That’s all very well, but without using the indicator, how do you tell if the tires need to be changed? Well some motorcycle enthusiasts swear by an actual tread indicator machine that is able to measure for you how much wear and tear your wheels have been through. However, old school motorcyclists often simply use a penny in the treads and see where the treads finish on the coin to ascertain how much wear has occurred since they were new.
- When One Of Your Tires Is Worn
It can be very tempting just to replace one of your tires at a time if one of them has a dramatically more worn tread than the other. However, it is not recommended for the same reason that it is not a good to have different tires from different manufacturers from the outset. It can be fine, but it is not a risk worth taking. This is because motorcycle tires and the bike itself will have be designed to work when they are exactly the same. Anything else could cause your bike to become unstable and so this is the same issue when one of your tires is more worn out of the pair. They have essentially become two totally different tires and the balance for your bike needs to be reset by purchasing a new pair.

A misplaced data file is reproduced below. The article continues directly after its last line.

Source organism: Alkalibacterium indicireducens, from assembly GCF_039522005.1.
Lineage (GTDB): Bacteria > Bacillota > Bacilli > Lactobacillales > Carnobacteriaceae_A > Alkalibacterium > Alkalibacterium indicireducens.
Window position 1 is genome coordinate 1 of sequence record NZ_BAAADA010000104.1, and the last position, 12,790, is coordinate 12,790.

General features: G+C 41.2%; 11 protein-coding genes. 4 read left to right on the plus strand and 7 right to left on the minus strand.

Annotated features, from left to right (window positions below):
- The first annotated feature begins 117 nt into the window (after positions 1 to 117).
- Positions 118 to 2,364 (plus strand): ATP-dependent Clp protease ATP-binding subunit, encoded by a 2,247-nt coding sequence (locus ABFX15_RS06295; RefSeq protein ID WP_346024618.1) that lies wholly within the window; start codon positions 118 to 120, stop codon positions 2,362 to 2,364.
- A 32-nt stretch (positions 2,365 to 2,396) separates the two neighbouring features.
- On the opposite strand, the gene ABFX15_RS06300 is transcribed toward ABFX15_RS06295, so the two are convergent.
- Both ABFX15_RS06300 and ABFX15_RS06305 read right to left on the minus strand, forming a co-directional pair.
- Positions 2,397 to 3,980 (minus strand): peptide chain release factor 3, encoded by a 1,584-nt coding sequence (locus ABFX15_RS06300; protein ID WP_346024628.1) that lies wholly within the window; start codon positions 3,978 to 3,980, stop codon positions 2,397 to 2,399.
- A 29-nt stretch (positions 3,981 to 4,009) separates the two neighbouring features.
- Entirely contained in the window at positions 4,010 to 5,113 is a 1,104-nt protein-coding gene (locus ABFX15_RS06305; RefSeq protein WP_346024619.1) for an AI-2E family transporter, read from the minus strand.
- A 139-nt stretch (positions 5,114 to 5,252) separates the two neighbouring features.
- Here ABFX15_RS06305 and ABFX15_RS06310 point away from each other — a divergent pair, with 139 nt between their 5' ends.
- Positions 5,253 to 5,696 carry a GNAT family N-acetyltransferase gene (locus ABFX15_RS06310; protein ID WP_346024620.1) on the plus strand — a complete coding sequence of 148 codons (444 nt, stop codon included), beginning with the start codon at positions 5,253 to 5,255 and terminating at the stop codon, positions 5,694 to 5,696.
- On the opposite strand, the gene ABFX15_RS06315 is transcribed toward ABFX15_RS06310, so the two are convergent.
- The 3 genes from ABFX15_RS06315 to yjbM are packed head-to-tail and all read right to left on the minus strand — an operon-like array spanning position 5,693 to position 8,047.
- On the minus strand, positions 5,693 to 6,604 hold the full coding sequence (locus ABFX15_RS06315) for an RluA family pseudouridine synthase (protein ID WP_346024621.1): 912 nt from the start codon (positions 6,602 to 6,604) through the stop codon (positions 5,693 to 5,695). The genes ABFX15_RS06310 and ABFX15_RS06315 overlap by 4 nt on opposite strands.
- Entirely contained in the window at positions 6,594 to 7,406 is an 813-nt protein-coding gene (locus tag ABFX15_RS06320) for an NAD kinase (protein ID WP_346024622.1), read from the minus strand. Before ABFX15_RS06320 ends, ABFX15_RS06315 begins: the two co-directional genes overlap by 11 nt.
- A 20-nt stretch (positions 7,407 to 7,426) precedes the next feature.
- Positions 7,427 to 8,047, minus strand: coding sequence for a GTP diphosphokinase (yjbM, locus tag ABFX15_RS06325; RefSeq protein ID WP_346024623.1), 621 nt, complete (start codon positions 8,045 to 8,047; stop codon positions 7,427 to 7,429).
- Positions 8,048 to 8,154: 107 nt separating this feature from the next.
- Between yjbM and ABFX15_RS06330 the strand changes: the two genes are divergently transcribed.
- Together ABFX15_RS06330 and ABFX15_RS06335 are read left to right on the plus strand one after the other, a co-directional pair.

However, some leading experts take a different tack and claim that as rear tires will often find their treads worn down almost twice as fast as the front ones, it is not necessary to change the front one every time the rear one needs changing. That being said, these experts only advocate doing so if you use your bike for street or ride driving.
How Old A Tire Should Be When You Change It